Alopochen aegyptiacus (Egyptian Goose)

Kolgans [Afrikaans]; Ilowe [Xhosa]; iLongwe [Zulu]; Lefaloa (also applied to South African Shelduck) [South Sotho]; Lefaloa [North Sotho]; Dada (generic name for duck or goose), Hanzi, Sekwe (generic name for duck or goose) [Shona]; Sekwa (generic term for duck or goose) [Tsonga]; Legu (also applied to Spur-winged goose) [Tswana]; Nijlgans [Dutch]; Ouette d'gypte [French]; Nilgans [German]; Ganso do Egipto [Portuguese]

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Alopochen aegyptiacus (Egyptian Goose)

Egyptian goose with chicks, Boulder's Beach, South Africa. [photo Duncan Robertson ]

Alopochen aegyptiacus (Egyptian Goose) Alopochen aegyptiacus (Egyptian Goose)
Immature Egyptian goose, Paarl Bird Sanctuary, South Africa. [photo Trevor Hardaker ] Egyptian goose, Milnerton Sewage Works, South Africa. [photo Trevor Hardaker ]
Alopochen aegyptiacus (Egyptian Goose)

Egyptian goose with chicks, Paarl Bird Sanctuary, South Africa. [photo Trevor Hardaker ]

A large brown to buff duck, easily distinguished from other ducks by its large size, the dark brown eye patch and the brown patch in the middle of the buff-coloured breast. Male and female look similar but the male is larger; easiest distinguished on the basis of their call: whereas the male hisses mainly, the female honks mainly. The Egyptian goose is one of the most commonly encountered birds in southern Africa, found on wetlands, in croplands and in urban areas. It is almost exclusively herbivorous feeding on grass, seeds and aquatic plants. 


Heaviest adult female 2.29 kg
Heaviest adult male 3.01 kg
Lightest adult female 1.46 kg
Lightest adult male 1.69 kg
Longest living 15 yrs 10 months
Longest distance travelled > 1000 km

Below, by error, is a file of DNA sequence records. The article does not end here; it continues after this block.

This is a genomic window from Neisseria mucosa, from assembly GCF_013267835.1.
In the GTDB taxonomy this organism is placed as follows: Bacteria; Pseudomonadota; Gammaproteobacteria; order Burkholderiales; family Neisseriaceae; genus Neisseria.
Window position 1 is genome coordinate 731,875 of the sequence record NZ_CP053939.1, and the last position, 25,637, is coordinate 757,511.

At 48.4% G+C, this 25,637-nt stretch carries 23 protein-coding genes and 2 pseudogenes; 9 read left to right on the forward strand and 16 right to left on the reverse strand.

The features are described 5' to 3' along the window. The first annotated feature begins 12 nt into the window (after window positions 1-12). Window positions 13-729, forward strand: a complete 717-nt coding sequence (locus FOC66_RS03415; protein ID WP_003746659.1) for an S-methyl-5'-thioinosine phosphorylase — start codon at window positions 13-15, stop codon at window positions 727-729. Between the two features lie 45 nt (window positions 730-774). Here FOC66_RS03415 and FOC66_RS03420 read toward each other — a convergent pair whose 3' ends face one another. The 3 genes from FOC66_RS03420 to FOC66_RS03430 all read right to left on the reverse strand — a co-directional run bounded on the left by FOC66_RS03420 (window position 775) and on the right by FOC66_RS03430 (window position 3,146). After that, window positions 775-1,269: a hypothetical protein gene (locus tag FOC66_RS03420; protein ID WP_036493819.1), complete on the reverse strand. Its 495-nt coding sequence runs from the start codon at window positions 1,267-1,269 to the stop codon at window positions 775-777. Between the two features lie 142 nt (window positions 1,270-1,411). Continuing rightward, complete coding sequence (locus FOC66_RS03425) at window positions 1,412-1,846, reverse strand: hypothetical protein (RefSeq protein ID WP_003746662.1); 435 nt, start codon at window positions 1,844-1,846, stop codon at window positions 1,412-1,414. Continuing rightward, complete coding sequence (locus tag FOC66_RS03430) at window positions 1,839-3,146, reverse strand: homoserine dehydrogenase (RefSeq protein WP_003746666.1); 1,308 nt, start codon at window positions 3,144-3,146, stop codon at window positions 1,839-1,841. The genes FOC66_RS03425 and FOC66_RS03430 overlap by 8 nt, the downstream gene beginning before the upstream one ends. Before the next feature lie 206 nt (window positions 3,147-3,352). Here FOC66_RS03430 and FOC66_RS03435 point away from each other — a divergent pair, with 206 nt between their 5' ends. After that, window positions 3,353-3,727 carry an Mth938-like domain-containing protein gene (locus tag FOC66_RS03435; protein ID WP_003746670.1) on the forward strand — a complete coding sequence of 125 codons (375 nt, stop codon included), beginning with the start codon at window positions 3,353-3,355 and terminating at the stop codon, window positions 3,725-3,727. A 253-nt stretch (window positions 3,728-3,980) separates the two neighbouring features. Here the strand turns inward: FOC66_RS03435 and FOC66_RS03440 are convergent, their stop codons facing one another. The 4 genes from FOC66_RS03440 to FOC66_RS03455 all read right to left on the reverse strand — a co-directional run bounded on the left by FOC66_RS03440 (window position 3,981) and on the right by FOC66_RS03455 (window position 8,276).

Distribution and habitat

Widespread in Sub-Saharan Africa as well as along the Nile River Valley. It has also been introduced to England and The Netherlands where it has become increasingly common. Within southern Africa it is the most commonly encountered species of waterfowl and is found virtually everywhere except highly arid regions and at very high altitudes. Found on virtually all types of freshwater wetlands and even occasionally forages along the coastline and swims in the sea. Also occurs on grass lawns in urban areas and in fields with cereal crops.  

Distribution of Egyptian goose in southern Africa, based on statistical smoothing of the records from first SA Bird Atlas Project ( Animal Demography unit, University of Cape Town; smoothing by Birgit Erni and Francesca Little). Colours range from dark blue (most common) through to yellow (least common). See here for the latest distribution from the SABAP2.  



Recorded by P. Frost, Kruger National Park, 1982. [ Transvaal Museum]



From bird ringing records it is evident that birds are capable of widespread movements such as from the Western Cape to Namibia and from the Free State to Mozambique; dispersal distances typically range from 70 km to 800 km.

Predators and parasites


Primarily a grazer and grass seed stripper. Obtains the seeds by grabbing the stem at about mid-length and pulling the seed head through its bill, taking chomps at the seeds as they get broken off and accumulate at the one side of the bill. 

  • Plant matter: